Pressure cookers are amazingly useful kitchen appliances that can dramatically expand your vegan cooking possibilities. If you cook beans often, or live in a place with long winters, you should strongly consider purchasing one.
Dried beans that might take more than two hours to cook on a stove-top can be ready in about 40 minutes in a pressure cooker. Pressure cookers are also ideal for cooking classic Indian bean dishes like chana masala or dal soups made from split yellow peas.
What’s more, pressure cookers can handle more than just beans. They can perfectly cook foods like potatoes, squash, and other root vegetables in just minutes.
Many cooks use their pressure cookers for only one or two dishes, which is a real shame because this appliance opens the door to so many quick and convenient meals. To get acquainted with the variety of meals a pressure cooker can churn out, check out Jill Nussinow’s Vegan Under Pressure and JL Fields’ Vegan Pressure Cooking.
You can certainly get by without owning a pressure cooker. But if you purchase one you’ll probably end up wondering how you ever lived without it.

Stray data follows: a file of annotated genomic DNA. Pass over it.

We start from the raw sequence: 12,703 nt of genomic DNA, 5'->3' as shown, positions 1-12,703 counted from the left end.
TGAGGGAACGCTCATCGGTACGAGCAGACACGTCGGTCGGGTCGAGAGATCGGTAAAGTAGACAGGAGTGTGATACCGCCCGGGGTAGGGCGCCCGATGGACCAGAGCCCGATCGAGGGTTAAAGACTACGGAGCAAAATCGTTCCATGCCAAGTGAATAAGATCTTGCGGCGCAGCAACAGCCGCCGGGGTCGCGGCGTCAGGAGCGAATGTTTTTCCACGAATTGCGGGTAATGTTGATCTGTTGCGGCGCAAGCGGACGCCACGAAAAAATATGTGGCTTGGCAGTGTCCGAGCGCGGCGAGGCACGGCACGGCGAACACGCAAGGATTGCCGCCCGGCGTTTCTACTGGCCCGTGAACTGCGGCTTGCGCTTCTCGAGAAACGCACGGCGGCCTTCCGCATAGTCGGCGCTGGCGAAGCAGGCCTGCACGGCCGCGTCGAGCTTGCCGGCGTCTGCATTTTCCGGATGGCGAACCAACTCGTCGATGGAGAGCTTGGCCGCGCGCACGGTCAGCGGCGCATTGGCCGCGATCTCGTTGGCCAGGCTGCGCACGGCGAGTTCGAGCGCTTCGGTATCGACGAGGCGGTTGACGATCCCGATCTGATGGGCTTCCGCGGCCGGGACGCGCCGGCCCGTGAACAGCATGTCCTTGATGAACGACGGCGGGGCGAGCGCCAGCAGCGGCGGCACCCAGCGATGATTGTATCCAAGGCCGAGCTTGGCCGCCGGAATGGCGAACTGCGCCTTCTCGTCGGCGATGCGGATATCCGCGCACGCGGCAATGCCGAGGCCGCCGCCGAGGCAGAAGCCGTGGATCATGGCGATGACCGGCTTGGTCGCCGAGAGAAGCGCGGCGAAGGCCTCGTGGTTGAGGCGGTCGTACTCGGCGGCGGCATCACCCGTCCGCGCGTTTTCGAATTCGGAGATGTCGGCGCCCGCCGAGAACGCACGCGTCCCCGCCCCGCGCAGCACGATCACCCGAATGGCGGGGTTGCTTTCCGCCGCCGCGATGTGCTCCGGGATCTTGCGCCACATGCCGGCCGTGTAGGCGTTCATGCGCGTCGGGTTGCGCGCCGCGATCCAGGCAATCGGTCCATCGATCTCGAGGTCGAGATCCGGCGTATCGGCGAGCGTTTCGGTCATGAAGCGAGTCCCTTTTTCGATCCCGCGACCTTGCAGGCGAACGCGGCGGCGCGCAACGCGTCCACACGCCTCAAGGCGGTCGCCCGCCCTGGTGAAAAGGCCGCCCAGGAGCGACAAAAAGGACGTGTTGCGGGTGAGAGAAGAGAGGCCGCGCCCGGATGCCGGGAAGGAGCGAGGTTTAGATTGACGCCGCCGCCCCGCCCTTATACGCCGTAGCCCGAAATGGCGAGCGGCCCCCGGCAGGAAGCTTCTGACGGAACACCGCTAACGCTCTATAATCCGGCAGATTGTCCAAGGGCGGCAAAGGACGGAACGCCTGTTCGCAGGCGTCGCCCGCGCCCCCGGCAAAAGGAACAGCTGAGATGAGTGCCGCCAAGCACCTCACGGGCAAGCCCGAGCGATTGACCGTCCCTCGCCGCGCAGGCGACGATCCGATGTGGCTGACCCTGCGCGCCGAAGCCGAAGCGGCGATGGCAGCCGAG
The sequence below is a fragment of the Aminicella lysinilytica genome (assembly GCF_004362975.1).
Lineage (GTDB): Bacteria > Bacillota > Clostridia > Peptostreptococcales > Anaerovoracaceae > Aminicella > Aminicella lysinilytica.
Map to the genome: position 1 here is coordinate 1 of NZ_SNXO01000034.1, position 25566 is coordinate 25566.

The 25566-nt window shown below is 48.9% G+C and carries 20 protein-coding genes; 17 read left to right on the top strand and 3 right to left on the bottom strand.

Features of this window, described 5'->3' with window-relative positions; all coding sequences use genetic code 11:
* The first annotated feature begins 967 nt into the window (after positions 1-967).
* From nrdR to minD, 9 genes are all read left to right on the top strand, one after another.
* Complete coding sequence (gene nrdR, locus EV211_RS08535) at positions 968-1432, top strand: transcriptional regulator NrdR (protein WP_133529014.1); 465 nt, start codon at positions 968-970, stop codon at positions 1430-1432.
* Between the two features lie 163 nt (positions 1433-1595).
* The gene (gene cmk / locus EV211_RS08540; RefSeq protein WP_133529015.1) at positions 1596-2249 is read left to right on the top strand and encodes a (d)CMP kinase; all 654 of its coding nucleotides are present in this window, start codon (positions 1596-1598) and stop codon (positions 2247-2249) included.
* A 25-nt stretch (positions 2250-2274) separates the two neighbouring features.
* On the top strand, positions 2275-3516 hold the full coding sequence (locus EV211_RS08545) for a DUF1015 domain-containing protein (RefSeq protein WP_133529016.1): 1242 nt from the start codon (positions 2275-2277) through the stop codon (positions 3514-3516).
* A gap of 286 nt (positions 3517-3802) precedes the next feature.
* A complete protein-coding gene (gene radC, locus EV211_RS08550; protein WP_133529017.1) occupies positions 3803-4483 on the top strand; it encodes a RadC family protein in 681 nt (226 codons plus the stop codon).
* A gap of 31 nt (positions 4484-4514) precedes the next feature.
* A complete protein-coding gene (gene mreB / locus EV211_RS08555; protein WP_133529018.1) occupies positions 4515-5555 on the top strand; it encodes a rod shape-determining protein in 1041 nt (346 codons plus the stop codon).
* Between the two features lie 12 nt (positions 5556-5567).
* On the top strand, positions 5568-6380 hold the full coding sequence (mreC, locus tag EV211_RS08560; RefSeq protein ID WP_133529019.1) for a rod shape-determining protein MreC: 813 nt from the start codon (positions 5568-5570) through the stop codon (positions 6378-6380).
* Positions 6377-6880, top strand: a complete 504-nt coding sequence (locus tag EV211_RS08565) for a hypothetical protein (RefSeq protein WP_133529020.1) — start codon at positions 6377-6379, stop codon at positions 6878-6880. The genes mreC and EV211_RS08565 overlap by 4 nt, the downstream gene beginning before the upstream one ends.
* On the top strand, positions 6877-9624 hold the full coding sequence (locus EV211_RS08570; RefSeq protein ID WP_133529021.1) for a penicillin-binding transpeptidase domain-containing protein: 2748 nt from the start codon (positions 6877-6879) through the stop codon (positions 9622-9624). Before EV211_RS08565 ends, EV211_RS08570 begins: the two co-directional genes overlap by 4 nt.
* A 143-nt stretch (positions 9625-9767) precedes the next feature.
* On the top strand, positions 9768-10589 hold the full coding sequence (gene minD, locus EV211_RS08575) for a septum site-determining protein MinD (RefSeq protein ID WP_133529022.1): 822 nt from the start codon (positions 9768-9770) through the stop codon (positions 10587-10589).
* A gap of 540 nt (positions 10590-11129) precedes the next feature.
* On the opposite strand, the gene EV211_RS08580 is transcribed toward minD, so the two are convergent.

Types of Pressure Cookers
There are two main sorts of pressure cookers: stove-top units and countertop models.
I don’t think it makes sense to purchase a stove-top unit. Countertop models are safer and also far more versatile. Instant Pots are the most popular brand. The Instant Pot IP-DUO60 is a fantastic choice that’s packed with every conceivable feature.
Not only do Instant Pots and similar brands handle pressure cooking, they do from five to ten other tasks. They are excellent at cooking rice, steaming vegetables, and even culturing soy yogurt. Since these appliances have a digital interface, they do exactly what you want and then automatically shut off when finished.
For further reading: please see our recommended cookware and our vegan cooking pages.